Decorating Tips After the Cocktail Hour

Furnishing are simply a small part of the puzzle.  End and middle pieces are needed such as floor type, wall texture, and architectural details such as moldings and cornices.

 

Make sure the furnishings fit the size of the room.  Higher ceilings call for larger scale upholstered pieces while low ceilings need longer but shorter appointments.

Create fabulous groupings.  Think of different conversational areas or a nook for reading.

Start with a color palette.  Find inspiration in a fabric, a work of art, a favorite dress.  Choose a few hues and maybe only use these tones in accent pillows or ottomans.

Pull the paint colors from one room to another using accents and accessories to create a flow.

If using draperies, in particular panels, mount the rods as high as possible.

Try to avoid overhead light (with the exception of basement areas).  Use lamps and chandeliers with dimmer switches.

Small cocktail and side tables or a set of nesting tables allow guest to place drinks down without feeling overwhelmed or having to reach for their beverage.

Accessories express your personality.  A pile of old books, family photos, a glass bowl full of old keys, or anything that catches your eye.

 

Domino

Started in magazine form, initially I was a bit confused.  The front half of the monthly glossy emphasized furniture, mirrors, and the usual bric n’ brac.  The back 60 pages featured fashion, shoes, and jewels.  After a few years, I got hooked (though still too many ads, a weakness of all journalistic endeavors).  I like books.  I enjoy an iPad as well but I want to touch, feel, smell the pages of a newly minted (or better yet, original edition) of some enjoyable read.  Recently, while visiting my local Barnes & Noble, I purchased Domino’s “The Book of Decorating; A Room by Room Guide to Creating a Home That Makes You Happy.”  And what do you know, the truth be told.  Full of great tips, this easy to follow blueprint takes the mystery or bullshit out of all things sacred in the world of interior design.  Deborah Needleman, one of the creative editors behind this little treasure, states very clearly that the goal was to make decorating easier for the “civilian.”  Eliminate the mystery or the 1,2,3 of all things grand and gorgeous and rush to buy this incredible group of words and pictures for all things grand and gorgeous.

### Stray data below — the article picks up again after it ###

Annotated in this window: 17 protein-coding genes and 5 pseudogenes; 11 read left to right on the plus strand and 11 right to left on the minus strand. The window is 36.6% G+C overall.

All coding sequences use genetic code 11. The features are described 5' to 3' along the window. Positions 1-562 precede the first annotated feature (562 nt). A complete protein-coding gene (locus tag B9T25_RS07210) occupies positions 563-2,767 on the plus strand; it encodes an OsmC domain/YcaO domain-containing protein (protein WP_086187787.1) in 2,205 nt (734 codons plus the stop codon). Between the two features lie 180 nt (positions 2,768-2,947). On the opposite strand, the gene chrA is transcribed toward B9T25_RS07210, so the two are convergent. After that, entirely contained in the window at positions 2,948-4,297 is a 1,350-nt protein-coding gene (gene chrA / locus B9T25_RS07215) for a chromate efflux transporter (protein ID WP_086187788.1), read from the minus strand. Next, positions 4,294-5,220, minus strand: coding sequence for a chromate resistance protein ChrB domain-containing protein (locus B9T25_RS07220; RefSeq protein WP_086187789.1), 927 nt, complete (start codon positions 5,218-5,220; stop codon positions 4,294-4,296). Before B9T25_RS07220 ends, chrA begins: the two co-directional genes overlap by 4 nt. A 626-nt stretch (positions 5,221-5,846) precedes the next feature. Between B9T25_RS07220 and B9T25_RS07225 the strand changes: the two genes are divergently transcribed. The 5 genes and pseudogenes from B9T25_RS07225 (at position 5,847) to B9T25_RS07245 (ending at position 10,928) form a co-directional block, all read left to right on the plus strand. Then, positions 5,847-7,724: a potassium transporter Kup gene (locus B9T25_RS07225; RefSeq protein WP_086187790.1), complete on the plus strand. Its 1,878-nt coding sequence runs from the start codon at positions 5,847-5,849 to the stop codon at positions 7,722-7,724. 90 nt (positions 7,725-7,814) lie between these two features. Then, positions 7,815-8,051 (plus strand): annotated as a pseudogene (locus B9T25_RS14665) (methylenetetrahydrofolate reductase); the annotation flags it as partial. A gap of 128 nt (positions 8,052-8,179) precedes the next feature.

Color Palette Or Warming Up A White Room

My two favorite colors are white and black.  Sounds a bit like a Michael Jackson song but my wardrobe favors black and my home prefers white.  What can a girl do?  Here a few quick tips if you feel the need to heat up a milky hue.

Metallic Mirrors

Image result for metallic mirror in a white room

Subtle Accent Pillows

Jute or Sisal Rug

Image result for jute or sisal rugs in a white room

Woven Shades

Exposed Beams

Unexpected Chandelier

Or a Pop of Black 

Give Those Windows a Double-Take

 

I Candy

Forget what your mother told you about staring.

Get interiors that you can’t take your eyes off of.  Designs that are drop-dead gorgeous.  From furniture and accessories, wall coverings to window treatments.  Laura Buhrer Interiors can help you create rooms that promise a double-take. (Jill Bagby)

 

                                                     

 

Mixologist or the Art of Blending Fabrics

This may shock readers but there may actually be a few tricks in mixing and connecting threads (who would guess from the 1,243 articles written about the subject).  I narrowed my advice to just the necessary (your welcome).  Mixing hues, textures, and colors, add depth, interest, and always give that custom look.

The theory of 3.  An old home design maneuver, working in odd numbers adds an automatic focal point.

Use varying sizes of pattern but be careful that the prints don’t compete.  For example, a large floral, a geometric, and or a combination of solids flow well together.

Large patterns work best on larger pieces such as walls (paper), area rugs, sofas, chairs, and window treatments.

The anchor fabric (as discussed above) should dominant.  Incorporate other colors that fit with your scheme or pull secondary fabrics from a larger piece.

A monochromatic look can also use patterns.  Solitary colors work best and play off the different shades and scales for a cohesive feel.